On Tuesday 11th February, volunteers braved the wet conditions to spend the day working at a new site. Queen Mary’s Woodland is a large stretch of undisturbed woodland, only recently acquired by Sutton Council. At around five hectares is size, Queen Mary’s Woodland is one of the larger sites managed by Sutton Nature Conservation Volunteers.
The woodland has been left to its own devices for the past few decades, resulting in several invasive species, such as cherry laurel (Prunus laurocerasus), snowberry (Symphoricarpos albus) and Russian vine (Fallopia baldschuanica) taking over in some parts of the wood. Cherry laurel is a fast-growing evergreen shrub which originates in Southwest Asia. Perhaps its most unattractive feature is its toxicity, as the leaves and seeds of the cherry laurel contain chemicals capable of releasing cyanide. Cherry laurels had dominated several areas along the path at Queen Mary’s Woodland, so volunteers got to work removing these invasive shrubs. Because of cherry laurel’s ability for such rapid growth, they are able to out-compete surrounding plants for light and space. They also use ‘suckers’ – shoots that grow out of the base of the tree – to spread even quicker. By cutting the shrub back completely and applying chemicals to stop re-growth, native species such as early dog-violet (Viola reichenbachiana) will be able to prosper in the area.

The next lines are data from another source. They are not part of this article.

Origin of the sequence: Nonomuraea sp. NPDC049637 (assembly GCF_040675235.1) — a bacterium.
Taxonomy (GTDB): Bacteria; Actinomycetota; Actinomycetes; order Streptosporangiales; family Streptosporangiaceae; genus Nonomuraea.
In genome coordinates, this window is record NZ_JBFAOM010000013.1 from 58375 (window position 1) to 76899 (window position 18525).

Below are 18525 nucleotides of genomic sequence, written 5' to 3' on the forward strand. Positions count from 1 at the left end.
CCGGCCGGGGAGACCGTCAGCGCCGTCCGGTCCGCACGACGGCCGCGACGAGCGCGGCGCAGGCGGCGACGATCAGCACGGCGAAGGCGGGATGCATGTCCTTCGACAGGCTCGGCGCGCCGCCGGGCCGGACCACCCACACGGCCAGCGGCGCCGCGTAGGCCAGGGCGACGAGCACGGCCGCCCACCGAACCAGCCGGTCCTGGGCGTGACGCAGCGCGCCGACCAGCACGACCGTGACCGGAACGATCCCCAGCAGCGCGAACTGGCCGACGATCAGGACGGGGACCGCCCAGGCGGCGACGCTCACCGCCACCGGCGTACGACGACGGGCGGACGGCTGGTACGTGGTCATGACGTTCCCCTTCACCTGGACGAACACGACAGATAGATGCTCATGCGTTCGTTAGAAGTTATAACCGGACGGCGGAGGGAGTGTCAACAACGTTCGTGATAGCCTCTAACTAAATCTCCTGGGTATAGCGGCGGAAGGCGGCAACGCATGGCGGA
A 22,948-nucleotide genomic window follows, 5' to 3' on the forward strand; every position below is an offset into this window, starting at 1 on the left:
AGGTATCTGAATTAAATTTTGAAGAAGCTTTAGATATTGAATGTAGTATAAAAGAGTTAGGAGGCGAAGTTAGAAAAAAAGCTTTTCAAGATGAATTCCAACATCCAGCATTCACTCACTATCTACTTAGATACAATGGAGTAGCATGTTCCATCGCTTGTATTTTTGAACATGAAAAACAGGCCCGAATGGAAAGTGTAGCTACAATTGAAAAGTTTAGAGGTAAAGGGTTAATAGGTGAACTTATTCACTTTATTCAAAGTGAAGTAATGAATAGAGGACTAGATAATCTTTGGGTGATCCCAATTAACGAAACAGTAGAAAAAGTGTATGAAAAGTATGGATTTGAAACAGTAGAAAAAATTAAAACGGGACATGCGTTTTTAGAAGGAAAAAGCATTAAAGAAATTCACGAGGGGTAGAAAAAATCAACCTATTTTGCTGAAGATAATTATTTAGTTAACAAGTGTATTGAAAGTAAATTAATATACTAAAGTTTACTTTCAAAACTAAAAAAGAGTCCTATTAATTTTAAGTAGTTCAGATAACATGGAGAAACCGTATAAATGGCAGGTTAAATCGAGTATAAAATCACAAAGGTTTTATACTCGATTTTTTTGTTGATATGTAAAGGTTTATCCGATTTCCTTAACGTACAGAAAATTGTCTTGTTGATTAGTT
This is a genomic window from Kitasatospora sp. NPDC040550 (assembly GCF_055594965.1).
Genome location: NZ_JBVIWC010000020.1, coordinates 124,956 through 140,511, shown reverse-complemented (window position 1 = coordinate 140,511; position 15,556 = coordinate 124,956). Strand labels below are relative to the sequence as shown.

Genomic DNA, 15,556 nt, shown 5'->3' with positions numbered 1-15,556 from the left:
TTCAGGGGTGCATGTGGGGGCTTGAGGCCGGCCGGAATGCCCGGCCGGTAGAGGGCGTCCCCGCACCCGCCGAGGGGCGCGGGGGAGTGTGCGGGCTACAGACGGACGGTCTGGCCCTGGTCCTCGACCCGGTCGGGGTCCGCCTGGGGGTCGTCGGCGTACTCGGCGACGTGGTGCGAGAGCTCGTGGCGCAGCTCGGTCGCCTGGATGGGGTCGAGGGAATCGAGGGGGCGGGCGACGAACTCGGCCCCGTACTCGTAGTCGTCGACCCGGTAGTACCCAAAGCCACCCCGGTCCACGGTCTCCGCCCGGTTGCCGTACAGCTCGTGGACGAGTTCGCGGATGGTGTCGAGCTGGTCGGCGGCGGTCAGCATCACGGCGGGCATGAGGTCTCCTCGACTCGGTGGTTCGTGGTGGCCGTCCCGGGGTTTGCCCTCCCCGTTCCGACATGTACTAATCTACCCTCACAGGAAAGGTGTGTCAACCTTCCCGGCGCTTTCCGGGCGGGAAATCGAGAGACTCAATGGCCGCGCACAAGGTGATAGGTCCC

Queen Mary’s Woodland is a fairly shaded and wet environment, which makes it an excellent habitat for bryophyte and lichen species. Bryophytes are the oldest land plants on earth and are comprised of mosses, liverworts and hornworts. These plants offer an excellent micro-habitat for species of insects and other invertebrates. Lichen are a bit more unusual, growing on the trunk of trees, they are a combination of two different organisms: fungi and algae. The two exist in a symbiotic system, which means both are working together to provide mutual benefits. Indeed there were a number of lichen species found at Queen Mary’s Woodland; one of the species identified was the common orange lichen (Xanthoria parietina), which is a leafy lichen characterised by its orange-yellow colour.
Other species spotted at Queen Mary’s Woodland include the aptly named Jelly-eared fungus (Auricularia auricular-judae). However, we are still very much at the early stages of discovering the range of animal, plant and fungus diversity at Queen Mary’s. With new site management we are hoping to improve the structural and species diversity in the areas running alongside the path, through clearing these invasive species. For the moment, the rest of the woodland will be left alone, until we have a better understanding about what is actually living there!
SNCV Biodiversity Assistant